Cereal Ads Are Misleading

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Kids cereals are more nutritious than a few years ago, but there are more ads for the least nutritious products, according to a report.

Yales’s Rudd center for Food Policy & Obesity said food companies spent 34 percent more in 2011 ($264 million) than in 2008 to promote cereal targeted for children. And none of the healthiest brands makes advertising to children a priority, said Kelly Brownell, director of the Budd Center.

Cereals from major companies such as Post, Kellogg and General Mills range from “very junky to very good”, Brownell said. If the companies are going to be responsible citizens they need to market the healthier cereals to the children and they are doing the opposite.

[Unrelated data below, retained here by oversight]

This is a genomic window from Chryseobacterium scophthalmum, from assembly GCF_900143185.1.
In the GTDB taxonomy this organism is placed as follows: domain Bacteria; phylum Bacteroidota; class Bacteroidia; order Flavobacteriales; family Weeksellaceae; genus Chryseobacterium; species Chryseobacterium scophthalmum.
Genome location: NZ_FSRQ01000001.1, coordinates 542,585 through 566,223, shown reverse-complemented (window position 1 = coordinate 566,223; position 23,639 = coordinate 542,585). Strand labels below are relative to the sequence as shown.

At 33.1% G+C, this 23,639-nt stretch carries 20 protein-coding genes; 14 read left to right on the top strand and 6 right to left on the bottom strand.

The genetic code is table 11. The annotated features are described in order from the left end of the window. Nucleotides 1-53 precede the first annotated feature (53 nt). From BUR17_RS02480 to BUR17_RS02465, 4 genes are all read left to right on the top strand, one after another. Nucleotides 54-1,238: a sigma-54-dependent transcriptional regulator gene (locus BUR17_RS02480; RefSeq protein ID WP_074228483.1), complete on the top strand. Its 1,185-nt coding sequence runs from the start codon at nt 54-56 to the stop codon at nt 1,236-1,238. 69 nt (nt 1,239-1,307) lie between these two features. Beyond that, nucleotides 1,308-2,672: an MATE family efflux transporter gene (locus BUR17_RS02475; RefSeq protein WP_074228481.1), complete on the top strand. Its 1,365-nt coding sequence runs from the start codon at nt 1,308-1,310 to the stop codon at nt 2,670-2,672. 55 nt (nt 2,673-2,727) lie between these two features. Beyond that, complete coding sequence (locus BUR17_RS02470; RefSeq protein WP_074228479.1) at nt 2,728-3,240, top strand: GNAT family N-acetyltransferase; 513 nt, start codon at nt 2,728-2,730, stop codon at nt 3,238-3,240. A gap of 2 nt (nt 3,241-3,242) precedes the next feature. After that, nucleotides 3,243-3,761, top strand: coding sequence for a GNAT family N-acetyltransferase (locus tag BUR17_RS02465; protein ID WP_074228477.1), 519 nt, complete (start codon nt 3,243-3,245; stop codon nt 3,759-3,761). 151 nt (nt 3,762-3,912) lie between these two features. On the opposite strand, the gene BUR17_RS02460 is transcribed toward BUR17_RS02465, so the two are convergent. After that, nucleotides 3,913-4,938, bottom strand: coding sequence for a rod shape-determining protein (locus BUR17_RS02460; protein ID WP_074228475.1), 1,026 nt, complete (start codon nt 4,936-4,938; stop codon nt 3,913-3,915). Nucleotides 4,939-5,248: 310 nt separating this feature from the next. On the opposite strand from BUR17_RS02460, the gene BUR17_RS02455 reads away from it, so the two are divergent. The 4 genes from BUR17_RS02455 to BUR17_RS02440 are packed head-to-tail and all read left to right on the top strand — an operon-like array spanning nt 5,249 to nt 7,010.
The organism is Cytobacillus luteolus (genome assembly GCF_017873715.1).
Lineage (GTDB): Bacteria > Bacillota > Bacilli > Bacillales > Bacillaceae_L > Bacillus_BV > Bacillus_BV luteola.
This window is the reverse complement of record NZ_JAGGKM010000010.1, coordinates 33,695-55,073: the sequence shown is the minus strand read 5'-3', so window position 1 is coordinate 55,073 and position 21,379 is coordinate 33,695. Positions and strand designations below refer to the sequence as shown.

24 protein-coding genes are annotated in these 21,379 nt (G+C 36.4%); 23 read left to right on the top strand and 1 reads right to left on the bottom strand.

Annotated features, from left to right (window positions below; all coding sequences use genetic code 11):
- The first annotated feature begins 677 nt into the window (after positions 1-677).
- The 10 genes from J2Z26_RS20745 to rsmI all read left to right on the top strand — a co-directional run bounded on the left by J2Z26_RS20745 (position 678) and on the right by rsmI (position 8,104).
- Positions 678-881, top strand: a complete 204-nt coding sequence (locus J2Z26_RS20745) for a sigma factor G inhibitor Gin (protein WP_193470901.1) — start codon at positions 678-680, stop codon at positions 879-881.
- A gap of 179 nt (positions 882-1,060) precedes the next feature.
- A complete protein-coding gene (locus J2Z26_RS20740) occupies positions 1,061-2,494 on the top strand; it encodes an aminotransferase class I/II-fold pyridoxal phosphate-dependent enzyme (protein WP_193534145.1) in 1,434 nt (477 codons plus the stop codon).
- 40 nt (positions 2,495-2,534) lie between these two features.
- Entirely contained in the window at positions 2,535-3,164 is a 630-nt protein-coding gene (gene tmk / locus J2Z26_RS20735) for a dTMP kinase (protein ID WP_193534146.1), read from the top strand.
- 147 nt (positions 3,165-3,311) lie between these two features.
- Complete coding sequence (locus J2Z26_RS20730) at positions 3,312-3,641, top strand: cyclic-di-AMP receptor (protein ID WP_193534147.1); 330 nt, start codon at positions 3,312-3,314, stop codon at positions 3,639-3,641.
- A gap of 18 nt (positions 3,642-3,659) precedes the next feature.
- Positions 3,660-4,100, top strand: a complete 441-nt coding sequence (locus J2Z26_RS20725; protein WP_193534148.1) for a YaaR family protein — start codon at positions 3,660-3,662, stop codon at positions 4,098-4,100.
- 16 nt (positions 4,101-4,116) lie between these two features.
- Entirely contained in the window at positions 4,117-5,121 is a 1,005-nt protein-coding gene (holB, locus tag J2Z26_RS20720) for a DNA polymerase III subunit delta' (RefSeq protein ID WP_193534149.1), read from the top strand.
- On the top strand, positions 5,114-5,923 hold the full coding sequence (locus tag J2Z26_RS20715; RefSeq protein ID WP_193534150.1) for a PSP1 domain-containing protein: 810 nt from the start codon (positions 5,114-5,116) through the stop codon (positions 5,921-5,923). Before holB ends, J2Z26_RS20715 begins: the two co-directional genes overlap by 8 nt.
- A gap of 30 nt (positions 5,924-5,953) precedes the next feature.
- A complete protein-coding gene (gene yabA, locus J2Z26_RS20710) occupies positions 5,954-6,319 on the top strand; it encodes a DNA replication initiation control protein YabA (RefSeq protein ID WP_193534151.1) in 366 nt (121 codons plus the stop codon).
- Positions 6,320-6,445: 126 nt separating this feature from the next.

The food industry established the Children’s Food and Beverage Advertising in 2006 and the Rudd Center issued its first Cereal Facts report in 2009 to asses its impact. In the follow-up the researchers looked at more than 100 cereal brands and industry advertising on TV, the internet and social media sites.

“Children still get one spoonful of sugar in every three spoonfuls of cereal. These products are not nutritious options that children should consume every day” said lead researcher Jenifer Harris.

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